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Hope on the horizon

Lower than expected inflation may provide the impetus for lower interest rates in the longer term. Ryan Smuts explores this possibility, and the OCR increase.

By: Ryan Smuts

1 May 2023

The first quarter is well and truly over and we started off the second quarter with an increase to our OCR by 0.50 per cent on April 5.

At the time of writing not all banks have actually passed this on to clients, with only two banks having increased their floating rates and short-term fixed rates (six months-24 months), being Westpac and ANZ.

ANZ have decided to keep their long- term interest rates the same (3-5 year) while Westpac have actually decreased theirs to 5.99 per cent, for special rates.

When you have an inverted interest rate curve like this, it is usually due to the fact that there is a market expectation that we will see interest rates decrease in the mid-term.

SHOP AROUND

It can be tempting in situations like this, where the long-term interest rates are cheaper, to fix long-term. In many cases this may not actually be the best approach. Your interest rate strategy needs to be determined around what your goals actually are, more than how cheap a particular fixed term is.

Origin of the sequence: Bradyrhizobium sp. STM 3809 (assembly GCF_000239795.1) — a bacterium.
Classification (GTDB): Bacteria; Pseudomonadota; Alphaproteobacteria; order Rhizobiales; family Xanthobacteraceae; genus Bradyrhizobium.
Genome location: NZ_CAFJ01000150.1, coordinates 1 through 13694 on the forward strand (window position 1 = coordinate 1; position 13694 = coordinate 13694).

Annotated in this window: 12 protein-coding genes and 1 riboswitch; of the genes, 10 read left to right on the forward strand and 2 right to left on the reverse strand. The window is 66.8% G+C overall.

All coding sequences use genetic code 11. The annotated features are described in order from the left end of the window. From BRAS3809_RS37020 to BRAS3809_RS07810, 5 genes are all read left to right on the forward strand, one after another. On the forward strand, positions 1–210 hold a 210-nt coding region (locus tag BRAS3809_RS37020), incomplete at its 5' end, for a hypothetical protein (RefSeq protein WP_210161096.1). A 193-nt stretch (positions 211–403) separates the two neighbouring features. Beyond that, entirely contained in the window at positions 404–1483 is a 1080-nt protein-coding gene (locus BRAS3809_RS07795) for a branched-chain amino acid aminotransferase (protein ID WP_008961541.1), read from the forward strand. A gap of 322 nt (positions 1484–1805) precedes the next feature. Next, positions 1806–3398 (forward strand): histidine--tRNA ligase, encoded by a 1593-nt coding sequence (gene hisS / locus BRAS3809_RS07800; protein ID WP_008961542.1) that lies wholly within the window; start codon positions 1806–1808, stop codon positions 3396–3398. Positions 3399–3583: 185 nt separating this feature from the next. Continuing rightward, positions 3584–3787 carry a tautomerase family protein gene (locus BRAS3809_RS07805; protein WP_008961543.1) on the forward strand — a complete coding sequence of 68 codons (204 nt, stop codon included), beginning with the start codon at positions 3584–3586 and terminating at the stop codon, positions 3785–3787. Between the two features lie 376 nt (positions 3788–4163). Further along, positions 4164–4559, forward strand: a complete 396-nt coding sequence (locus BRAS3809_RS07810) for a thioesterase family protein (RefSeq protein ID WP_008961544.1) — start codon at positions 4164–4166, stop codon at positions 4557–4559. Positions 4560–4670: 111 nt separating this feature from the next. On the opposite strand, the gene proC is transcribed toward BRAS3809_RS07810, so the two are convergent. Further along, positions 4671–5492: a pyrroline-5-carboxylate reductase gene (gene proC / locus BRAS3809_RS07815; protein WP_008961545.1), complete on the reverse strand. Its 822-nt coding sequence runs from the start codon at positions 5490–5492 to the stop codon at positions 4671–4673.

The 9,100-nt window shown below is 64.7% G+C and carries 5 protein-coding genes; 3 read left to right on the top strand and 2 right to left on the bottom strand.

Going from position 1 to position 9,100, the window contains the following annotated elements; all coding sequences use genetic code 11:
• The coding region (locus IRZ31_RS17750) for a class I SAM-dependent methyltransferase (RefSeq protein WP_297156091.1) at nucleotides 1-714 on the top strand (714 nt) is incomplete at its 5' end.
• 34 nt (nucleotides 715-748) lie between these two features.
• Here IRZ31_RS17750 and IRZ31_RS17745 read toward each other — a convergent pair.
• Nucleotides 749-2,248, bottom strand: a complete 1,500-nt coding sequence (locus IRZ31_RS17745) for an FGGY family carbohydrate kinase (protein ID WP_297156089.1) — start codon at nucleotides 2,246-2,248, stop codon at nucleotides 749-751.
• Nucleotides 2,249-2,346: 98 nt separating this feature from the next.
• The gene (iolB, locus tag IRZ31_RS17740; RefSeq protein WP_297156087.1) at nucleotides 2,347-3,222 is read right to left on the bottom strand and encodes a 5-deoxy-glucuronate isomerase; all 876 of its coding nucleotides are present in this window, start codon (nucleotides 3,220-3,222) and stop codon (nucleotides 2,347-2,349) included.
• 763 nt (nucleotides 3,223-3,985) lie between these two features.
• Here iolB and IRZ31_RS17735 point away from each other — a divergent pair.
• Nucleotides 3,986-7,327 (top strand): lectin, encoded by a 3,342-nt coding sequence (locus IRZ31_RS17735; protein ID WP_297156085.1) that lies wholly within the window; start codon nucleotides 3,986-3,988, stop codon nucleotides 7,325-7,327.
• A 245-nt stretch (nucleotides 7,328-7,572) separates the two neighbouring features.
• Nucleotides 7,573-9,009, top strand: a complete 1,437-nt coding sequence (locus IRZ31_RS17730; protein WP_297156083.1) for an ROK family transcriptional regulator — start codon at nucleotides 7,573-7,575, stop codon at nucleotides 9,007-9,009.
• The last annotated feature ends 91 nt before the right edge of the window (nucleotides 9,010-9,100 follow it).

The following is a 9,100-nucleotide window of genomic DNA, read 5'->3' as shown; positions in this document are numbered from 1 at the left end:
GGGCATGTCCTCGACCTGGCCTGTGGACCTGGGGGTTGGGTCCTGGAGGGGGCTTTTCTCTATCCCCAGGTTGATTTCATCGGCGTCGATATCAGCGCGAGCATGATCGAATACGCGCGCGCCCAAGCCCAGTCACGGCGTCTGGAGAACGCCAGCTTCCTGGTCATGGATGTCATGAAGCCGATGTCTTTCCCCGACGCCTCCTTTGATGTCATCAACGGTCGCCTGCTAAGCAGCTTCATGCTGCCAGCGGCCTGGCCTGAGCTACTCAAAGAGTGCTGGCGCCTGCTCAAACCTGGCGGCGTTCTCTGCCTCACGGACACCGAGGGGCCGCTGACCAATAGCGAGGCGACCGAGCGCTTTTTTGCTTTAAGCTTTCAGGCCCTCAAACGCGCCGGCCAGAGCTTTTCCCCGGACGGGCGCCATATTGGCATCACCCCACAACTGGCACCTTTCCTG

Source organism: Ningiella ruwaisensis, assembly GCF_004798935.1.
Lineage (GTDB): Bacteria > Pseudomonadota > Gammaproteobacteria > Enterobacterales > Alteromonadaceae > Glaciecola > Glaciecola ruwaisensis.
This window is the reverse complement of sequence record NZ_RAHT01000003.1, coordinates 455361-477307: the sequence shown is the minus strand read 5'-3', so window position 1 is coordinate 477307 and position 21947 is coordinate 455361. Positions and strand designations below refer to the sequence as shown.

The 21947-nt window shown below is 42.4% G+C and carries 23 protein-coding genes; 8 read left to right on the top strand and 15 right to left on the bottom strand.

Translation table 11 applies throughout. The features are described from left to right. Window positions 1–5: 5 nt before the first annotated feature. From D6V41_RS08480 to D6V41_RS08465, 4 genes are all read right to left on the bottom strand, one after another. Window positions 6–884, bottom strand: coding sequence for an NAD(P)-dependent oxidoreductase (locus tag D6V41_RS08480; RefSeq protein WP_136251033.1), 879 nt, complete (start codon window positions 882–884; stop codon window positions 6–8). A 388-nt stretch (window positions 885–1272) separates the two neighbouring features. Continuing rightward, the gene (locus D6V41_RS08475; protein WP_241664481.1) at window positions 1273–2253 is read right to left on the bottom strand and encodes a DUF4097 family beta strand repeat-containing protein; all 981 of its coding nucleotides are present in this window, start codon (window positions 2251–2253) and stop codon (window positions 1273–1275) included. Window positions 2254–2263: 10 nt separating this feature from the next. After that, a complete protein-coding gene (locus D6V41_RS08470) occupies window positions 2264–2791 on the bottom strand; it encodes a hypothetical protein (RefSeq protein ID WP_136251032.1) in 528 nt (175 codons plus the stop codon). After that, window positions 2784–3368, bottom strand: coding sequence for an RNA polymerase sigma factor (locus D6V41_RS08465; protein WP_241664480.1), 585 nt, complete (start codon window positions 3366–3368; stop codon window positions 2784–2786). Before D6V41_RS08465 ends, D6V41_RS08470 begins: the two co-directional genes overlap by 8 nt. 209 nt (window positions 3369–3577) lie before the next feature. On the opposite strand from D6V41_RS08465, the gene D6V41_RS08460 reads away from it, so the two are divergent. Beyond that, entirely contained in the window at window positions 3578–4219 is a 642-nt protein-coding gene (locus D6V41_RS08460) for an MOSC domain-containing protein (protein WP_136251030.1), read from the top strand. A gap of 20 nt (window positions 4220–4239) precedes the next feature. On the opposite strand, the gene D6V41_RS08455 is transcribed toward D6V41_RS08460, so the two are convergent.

While only two banks have increased their rates, it is possible that others will follow, so it makes sense to shop around and get on to reviewing your mortgage as soon as possible before we have any further increases.

Small differences in interest rates and loan structure can mean dramatic differences in actual interest costs paid. They can save you thousands of dollars over the life of your mortgage and cut off several years so that you pay it down a lot quicker than the standard 30-year term.

Discuss your situation with a mortgage adviser to determine what options are available and which may be most suitable for you.

OCR UPDATE

While the OCR may be at its peak (or if not, very near it, depending on which commentator you’re listening to) we have a long way to go before we have inflation under control. Recently we have had the stats for the quarter to March 2023, which have come in at 6.7 per cent. This is lower than the forecasted 7.2 per cent by market pundits, and definitely a step in the right direction.

Reserve Bank New Zealand rhetoric indicates they are heavily focused on getting inflation back into their mandated 1-3 per cent range, and it’s clear that this is their number one priority.

Given the changing interest rate environment, now is a good time to review your mortgages, hopefully the lower inflation means lower interest rates are on the horizon – however the OCR is unlikely to be reduced in the short-term, so it’ll be interesting to see how this plays out.

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